A Narrative of the Indian Wars in New-England: From the First Planting Thereof in the Year 1607, to the Year 1677: Containing a Relation of the Occasions, Rise and Progress of the War with the Indians, in the Southern, Western, Eastern and Northern Parts of Said Country
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aforesaid afterwards amongst Arowsick assault barbarous began belonging betwixt Black Point Boston Brookfield brought burnt called canoe Capt Captain captive carried Casco Bay chief colony command Connecticut Connecticut colony Connecticut river danger dians divers eastward enemy English escaped espied fell fight fire fled forces friends Governor and Council guns Hadley hands hath horse hundred Indians inhabitants insomuch island John Paine Kennebeck killed land late Lieut lish Major Waldern marched Massachusetts Mendham messengers Miantonimo miles mischief Mohegins morning Mount Hope Narragansets Nashaway neighbors New-England night Nipnet party pass peace Pemmaquid Pequods persons Philip Piscataqua Piscataqua river plantations Plymouth Plymouth colony Pocasset present prisoners Providence pursued rest returned back river Sachem Sagamore sent Sheepscot river shot side slain soldiers soon squaw swamp taken Taunton thereof things thither took town unto vessel wherein whereupon wigwams winter woods wounded
Page 100 - Our soul is escaped as a bird out of the snare of the fowlers: the snare is broken, and we are escaped.
Page 161 - You are a child — you cannot understand matters of war — let your brother or your chief come — him will I answer.
Page 233 - The words of a talebearer are as wounds, and they go down into the innermost parts of the belly.
Page 66 - I think I can clearly say, that before these present troubles broke out, the English did not possess one foot of land in this colony, but what was fairly obtained by honest purchase of the Indian proprietors.
Page 60 - Alexander, with about eighty men, were newly come in from hunting, and had left their guns without doors, which Major Winslow with his small company wisely seized, and conveyed away, and then went into the wigwam, and demanded Alexander to go along with him before the Governor, at which message he was much appalled ; but being told by the undaunted messenger, that if he stirred or refused to go, he was a dead man...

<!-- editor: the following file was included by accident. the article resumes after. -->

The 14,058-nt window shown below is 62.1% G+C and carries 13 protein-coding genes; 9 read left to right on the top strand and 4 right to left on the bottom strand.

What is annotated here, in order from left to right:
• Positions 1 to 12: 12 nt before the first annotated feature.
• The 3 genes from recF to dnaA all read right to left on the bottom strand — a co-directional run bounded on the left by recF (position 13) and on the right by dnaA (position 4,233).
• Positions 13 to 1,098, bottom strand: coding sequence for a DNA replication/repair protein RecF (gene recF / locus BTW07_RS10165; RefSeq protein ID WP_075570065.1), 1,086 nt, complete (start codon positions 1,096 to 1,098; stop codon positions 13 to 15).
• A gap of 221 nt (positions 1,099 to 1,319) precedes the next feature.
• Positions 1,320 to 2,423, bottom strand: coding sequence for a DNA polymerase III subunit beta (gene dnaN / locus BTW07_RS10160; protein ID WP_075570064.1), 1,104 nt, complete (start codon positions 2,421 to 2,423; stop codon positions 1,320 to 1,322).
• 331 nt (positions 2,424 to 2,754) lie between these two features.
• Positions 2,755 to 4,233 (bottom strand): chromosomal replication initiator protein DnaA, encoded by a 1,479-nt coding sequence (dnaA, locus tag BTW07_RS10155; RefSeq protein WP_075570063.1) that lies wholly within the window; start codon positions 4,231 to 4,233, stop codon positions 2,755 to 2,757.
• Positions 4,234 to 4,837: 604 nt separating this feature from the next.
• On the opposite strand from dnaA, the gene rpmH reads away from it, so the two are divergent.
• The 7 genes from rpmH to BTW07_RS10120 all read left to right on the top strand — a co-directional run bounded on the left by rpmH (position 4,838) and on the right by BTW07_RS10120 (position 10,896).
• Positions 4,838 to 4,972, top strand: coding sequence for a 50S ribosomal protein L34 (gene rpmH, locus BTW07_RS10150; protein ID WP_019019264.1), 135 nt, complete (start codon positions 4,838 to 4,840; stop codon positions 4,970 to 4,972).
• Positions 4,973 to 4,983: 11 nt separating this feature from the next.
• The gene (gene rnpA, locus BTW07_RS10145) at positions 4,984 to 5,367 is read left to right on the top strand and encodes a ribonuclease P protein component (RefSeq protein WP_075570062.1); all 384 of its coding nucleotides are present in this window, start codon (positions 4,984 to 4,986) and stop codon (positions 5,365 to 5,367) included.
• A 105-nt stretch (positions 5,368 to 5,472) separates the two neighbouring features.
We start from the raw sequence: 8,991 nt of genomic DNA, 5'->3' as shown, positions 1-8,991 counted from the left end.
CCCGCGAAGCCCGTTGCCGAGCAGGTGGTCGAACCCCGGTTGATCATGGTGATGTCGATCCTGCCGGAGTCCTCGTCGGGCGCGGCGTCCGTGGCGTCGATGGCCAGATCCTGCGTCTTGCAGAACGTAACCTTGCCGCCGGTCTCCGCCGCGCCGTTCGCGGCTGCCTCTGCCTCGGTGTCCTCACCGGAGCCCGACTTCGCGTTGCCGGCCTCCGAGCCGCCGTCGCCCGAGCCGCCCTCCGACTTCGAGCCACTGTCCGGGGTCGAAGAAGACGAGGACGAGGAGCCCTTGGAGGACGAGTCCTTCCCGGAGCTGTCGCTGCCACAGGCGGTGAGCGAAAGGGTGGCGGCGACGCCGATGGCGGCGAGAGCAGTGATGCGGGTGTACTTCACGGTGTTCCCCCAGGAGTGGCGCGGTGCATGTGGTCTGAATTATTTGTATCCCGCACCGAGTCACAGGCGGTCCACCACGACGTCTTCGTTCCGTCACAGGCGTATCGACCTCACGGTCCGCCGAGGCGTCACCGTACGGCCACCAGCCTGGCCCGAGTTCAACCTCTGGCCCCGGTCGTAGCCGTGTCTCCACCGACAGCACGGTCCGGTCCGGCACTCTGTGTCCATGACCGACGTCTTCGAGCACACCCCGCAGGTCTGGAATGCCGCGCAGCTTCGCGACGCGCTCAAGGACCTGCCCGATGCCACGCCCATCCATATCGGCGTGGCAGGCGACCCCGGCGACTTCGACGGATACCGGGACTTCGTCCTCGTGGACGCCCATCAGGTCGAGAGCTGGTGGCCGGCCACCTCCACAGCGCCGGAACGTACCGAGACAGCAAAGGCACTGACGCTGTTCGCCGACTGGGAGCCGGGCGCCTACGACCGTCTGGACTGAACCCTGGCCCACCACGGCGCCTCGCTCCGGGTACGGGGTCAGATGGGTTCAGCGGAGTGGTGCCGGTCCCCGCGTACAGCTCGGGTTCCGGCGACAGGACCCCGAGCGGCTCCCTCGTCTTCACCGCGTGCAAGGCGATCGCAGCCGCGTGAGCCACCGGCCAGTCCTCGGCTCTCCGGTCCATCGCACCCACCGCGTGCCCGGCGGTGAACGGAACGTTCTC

Page 153 - Wisdom is better than Weapons of War "), he took a stick, and hung his hat upon it, and then by degrees gently lifted it up, till he thought it would be seen and so become a fit mark for the other that watched to take aim at him.
Page 56 - That if any of his did hurt to any of theirs, he should send the offender, that they might punish him. 3. That if...
Page 226 - WOE to thee that spoilest, and thou wast not spoiled ; And dealest treacherously, and they dealt not treacherously with thee ! When thou shalt cease to spoil, thou shalt be spoiled ; And when thou shalt make an end to deal treacherously, they shall deal treacherously with thee.
Page 82 - Sachem alive, he or they so delivering shall receive for their pains forty trucking cloth coats : in case they bring his head, they shall have twenty like good coats paid them. For every living subject of said Philip's so delivered, the deliverer shall receive two coats, and for every head...